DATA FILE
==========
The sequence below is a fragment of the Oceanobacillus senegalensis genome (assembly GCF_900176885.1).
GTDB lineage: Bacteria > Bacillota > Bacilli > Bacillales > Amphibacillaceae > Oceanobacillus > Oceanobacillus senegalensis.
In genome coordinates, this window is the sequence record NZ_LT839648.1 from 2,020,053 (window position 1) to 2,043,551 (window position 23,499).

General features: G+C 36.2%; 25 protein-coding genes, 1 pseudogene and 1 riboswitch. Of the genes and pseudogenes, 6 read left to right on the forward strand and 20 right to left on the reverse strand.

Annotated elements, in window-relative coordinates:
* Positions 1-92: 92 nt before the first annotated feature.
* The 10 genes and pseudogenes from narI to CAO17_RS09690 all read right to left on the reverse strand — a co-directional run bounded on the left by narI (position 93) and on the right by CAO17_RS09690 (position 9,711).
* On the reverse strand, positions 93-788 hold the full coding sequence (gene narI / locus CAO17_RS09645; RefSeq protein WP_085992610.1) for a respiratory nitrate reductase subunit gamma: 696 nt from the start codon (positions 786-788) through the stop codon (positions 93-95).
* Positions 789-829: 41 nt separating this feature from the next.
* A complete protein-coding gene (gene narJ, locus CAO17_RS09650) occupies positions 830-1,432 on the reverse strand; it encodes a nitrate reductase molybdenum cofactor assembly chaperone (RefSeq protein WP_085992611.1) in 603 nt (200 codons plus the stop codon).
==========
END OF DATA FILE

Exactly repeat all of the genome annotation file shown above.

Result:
The sequence below is a fragment of the Oceanobacillus senegalensis genome (assembly GCF_900176885.1).
GTDB lineage: Bacteria > Bacillota > Bacilli > Bacillales > Amphibacillaceae > Oceanobacillus > Oceanobacillus senegalensis.
In genome coordinates, this window is the sequence record NZ_LT839648.1 from 2,020,053 (window position 1) to 2,043,551 (window position 23,499).

General features: G+C 36.2%; 25 protein-coding genes, 1 pseudogene and 1 riboswitch. Of the genes and pseudogenes, 6 read left to right on the forward strand and 20 right to left on the reverse strand.

Annotated elements, in window-relative coordinates:
* Positions 1-92: 92 nt before the first annotated feature.
* The 10 genes and pseudogenes from narI to CAO17_RS09690 all read right to left on the reverse strand — a co-directional run bounded on the left by narI (position 93) and on the right by CAO17_RS09690 (position 9,711).
* On the reverse strand, positions 93-788 hold the full coding sequence (gene narI / locus CAO17_RS09645; RefSeq protein WP_085992610.1) for a respiratory nitrate reductase subunit gamma: 696 nt from the start codon (positions 786-788) through the stop codon (positions 93-95).
* Positions 789-829: 41 nt separating this feature from the next.
* A complete protein-coding gene (gene narJ, locus CAO17_RS09650) occupies positions 830-1,432 on the reverse strand; it encodes a nitrate reductase molybdenum cofactor assembly chaperone (RefSeq protein WP_085992611.1) in 603 nt (200 codons plus the stop codon).